Figure 9 give, the functional group of the resin is present in four forms depending on the pH. A pHi = 4.75 is the shape (c) predominates.

 Figure. 9. Different forms of the resin Chelex 100 depending on the pH

Figure9: Different forms of the resin Chelex 100 depending on the pH  

 



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 Figure. 10. Effect of initial pH for efficient extraction of mercury and cadmium ions. Amount of resin 0.1 g, volume of ions-exchange medium 5 mL, T= 20±1°C, stirring time 1000 rpm, initial concentration of mixture 1mmol/L and contact time 20 min.

Figure10: Effect of initial pH for efficient extraction of mercury and cadmium ions. Amount of resin 0.1 g, volume of ions-exchange medium 5 mL, T= 20±1°C, stirring time 1000 rpm, initial concentration of mixture 1mmol/L and contact time 20 min.

 



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Iminodiacetic acid is diprotic in nature and in the resin has one exchange sites in its acetate groups with different selectivity for hydrogen. At initial pH=4.75, the form (b) (Figure 9) was predominant.

The effect of varying doses of the adsorbent Chelex 100 was investigated using 1 mmol/L of mercury (II) and cadmium (II) concentrations. Figure 11 shows an increase in the percentage of extraction of mixture with the increase in dose of the adsorbents up to certain limit (0.125 g of Chelex 100) and then the rate of change in increase becomes negligible.

Figure. 11. Effect of amount of resin on the ions exchange of Hg (II) and Cd (II) using Chelex-100. Initial concentration of mixture 1 mmol/L, volume of ions-exchange medium 5 mL, T= 20±1 °C, stirring time 1000 rpm, initial pH=4.75 and contact time 20 min.

Figure11: Effect of amount of resin on the ions exchange of Hg (II) and Cd (II) using Chelex-100. Initial concentration of mixture 1 mmol/L, volume of ions-exchange medium 5 mL, T= 20±1 °C, stirring time 1000 rpm, initial pH=4.75 and contact time 20 min.

 



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The increase in the adsorption with increasing doses of adsorbent is likely due to increase in adsorbent surface area and availability of more adsorption sites. The optimum adsorbent dose is found to be 0.125 g of resin.

The effect of ionic strength on mercury (II) and cadmium (II) sorption was studied by stirring 0.1 g of Chelex 100 resin with increasing NaCl amount, in the aqueous solutions, from 0.001 to 0.073 g. Results are summarized in Figure 12 and shows that the influence of the ionic strength on sorption of mixture is not important.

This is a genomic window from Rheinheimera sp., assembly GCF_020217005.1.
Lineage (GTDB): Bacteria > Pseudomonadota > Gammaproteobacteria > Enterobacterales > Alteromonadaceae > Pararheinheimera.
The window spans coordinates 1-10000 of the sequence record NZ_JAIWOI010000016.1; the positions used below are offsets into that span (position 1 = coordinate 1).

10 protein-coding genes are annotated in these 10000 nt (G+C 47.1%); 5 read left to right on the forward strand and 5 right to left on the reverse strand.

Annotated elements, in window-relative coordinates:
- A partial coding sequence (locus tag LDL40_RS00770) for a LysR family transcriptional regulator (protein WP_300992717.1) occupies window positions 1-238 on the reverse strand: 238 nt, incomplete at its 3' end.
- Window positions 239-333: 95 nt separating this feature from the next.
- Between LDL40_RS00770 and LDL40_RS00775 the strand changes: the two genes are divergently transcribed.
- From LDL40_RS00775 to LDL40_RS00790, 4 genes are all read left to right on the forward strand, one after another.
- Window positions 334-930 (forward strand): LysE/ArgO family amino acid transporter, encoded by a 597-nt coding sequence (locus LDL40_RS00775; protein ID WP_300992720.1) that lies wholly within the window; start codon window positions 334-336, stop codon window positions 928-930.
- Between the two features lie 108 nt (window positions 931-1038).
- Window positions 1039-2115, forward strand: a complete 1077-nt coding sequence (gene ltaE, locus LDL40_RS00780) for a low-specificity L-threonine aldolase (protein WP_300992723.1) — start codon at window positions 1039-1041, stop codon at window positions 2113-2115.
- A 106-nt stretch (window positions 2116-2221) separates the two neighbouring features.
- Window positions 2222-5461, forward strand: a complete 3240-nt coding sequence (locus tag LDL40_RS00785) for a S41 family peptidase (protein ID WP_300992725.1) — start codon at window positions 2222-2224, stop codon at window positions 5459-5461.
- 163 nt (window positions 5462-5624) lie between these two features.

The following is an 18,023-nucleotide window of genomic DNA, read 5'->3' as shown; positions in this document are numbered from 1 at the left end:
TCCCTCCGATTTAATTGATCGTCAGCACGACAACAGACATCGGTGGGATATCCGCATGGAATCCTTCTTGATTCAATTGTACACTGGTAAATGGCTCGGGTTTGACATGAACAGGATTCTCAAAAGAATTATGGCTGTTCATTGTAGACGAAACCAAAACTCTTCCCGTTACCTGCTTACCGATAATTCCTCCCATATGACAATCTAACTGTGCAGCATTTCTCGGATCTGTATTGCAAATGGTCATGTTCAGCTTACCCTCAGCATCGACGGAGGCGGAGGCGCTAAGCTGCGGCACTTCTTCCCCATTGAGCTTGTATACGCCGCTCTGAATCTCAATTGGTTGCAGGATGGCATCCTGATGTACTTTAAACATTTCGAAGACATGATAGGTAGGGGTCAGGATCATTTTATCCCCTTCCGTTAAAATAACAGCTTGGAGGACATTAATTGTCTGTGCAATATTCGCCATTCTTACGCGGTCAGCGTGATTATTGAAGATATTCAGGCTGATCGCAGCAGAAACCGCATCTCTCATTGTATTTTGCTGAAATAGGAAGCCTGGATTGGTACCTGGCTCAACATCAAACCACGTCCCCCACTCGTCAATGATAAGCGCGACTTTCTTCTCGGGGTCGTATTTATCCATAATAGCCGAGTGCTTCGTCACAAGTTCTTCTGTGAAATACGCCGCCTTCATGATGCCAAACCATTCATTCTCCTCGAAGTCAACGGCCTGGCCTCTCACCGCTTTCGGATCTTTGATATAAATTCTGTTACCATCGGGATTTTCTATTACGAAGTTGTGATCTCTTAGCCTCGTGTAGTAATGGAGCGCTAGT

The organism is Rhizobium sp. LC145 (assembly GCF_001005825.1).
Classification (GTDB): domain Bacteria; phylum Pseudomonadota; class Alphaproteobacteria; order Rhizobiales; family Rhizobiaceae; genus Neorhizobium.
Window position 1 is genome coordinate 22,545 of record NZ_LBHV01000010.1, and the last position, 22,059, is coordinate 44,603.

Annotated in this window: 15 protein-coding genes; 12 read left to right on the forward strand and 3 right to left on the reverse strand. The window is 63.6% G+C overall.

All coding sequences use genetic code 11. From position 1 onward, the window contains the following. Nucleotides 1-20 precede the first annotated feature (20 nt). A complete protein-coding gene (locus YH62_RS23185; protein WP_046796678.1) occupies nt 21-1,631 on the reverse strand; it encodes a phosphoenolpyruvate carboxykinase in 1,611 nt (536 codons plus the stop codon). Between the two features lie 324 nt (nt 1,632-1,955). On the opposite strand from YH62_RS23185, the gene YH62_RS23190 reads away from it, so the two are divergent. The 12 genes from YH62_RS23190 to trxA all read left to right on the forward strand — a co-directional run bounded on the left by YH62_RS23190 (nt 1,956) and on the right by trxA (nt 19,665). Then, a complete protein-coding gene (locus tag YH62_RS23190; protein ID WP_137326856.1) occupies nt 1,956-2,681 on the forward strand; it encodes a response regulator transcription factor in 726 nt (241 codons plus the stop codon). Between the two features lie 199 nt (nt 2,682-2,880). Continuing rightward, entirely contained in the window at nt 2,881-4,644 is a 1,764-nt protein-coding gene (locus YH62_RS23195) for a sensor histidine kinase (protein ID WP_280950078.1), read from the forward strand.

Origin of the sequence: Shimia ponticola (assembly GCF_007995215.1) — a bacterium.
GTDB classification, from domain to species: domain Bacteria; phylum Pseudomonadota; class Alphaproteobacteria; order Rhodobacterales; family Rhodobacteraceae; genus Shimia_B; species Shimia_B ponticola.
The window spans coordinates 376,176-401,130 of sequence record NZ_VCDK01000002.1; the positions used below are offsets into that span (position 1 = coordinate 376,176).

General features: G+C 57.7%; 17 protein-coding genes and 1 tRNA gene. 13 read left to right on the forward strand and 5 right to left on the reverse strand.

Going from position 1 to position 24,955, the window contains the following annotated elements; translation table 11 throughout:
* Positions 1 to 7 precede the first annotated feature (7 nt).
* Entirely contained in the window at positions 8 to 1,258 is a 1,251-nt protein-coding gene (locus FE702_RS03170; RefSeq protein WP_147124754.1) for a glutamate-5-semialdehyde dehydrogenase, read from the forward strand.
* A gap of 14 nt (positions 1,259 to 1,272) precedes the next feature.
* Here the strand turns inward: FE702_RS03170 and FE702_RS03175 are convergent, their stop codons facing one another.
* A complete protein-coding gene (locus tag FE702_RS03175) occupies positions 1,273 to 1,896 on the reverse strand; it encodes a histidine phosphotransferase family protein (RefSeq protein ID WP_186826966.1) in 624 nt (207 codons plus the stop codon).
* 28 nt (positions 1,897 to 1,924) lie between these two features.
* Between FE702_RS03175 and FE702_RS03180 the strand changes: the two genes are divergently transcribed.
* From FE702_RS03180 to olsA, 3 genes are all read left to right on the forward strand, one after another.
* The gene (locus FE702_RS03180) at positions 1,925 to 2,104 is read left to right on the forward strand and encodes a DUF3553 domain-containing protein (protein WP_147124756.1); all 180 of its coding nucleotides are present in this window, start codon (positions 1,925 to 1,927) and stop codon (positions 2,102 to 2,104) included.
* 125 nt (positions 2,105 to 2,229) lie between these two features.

Figure 12. Effect of NaCl concentration on the extraction yield. Initial concentration of mixture (II) 1 mmol/L, amount of resin 0.1 g, volume of ions-exchange medium 5 ml, T= 20±1°C, stirring time 1000 rpm, initial pH=4.75 and contact time 20 min.

Figure12: Effect of NaCl concentration on the extraction yield. Initial concentration of mixture (II) 1 mmol/L, amount of resin 0.1 g, volume of ions-exchange medium 5 ml, T= 20±1°C, stirring time 1000 rpm, initial pH=4.75 and contact time 20 min.

 



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It is evident in Figure. 12, that there is a null impact on increasing of extraction yield of mixture of mercury and cadmium. It seems that the presence of Na+ in solution has a null effect on Hg2+ and Cd2+ adsorptions by Chelex 100.

This investigation has shown that the mixture of mercury (II) and cadmium (II) reacts with PAN in the pH range 1.0±13.0 to form a 1: 2 complex.

Conclusions

A commercial resin the Chelex 100 was tested on mixture of mercury (II) and cadmium (II) extraction. The extraction efficiency was determined as a function of various parameters such as time, pH, mixture concentration, amount of resin and ionic strength effect. The experimental capacity obtained is 15.65 mg/g.

The kinetics of mixture of mercury (II) and cadmium (II) adsorptions on resin follows the pseudo-second order kinetic model and the sorption of Hg (II) and Cd (II) ions was found to be very rapid,  value was around 5 min. Kinetics of Hg (II) and Cd (II) adsorptions from the solution on Chelex 100 resin is controlled by the external and film diffusion mechanisms.

The maximum sorption of mercury (II) and cadmium (II) took place in the initial pH up to 2.6 and the mixture concentrations 1mmol/L, the presence of NaCl has a null effect on the extraction efficiency.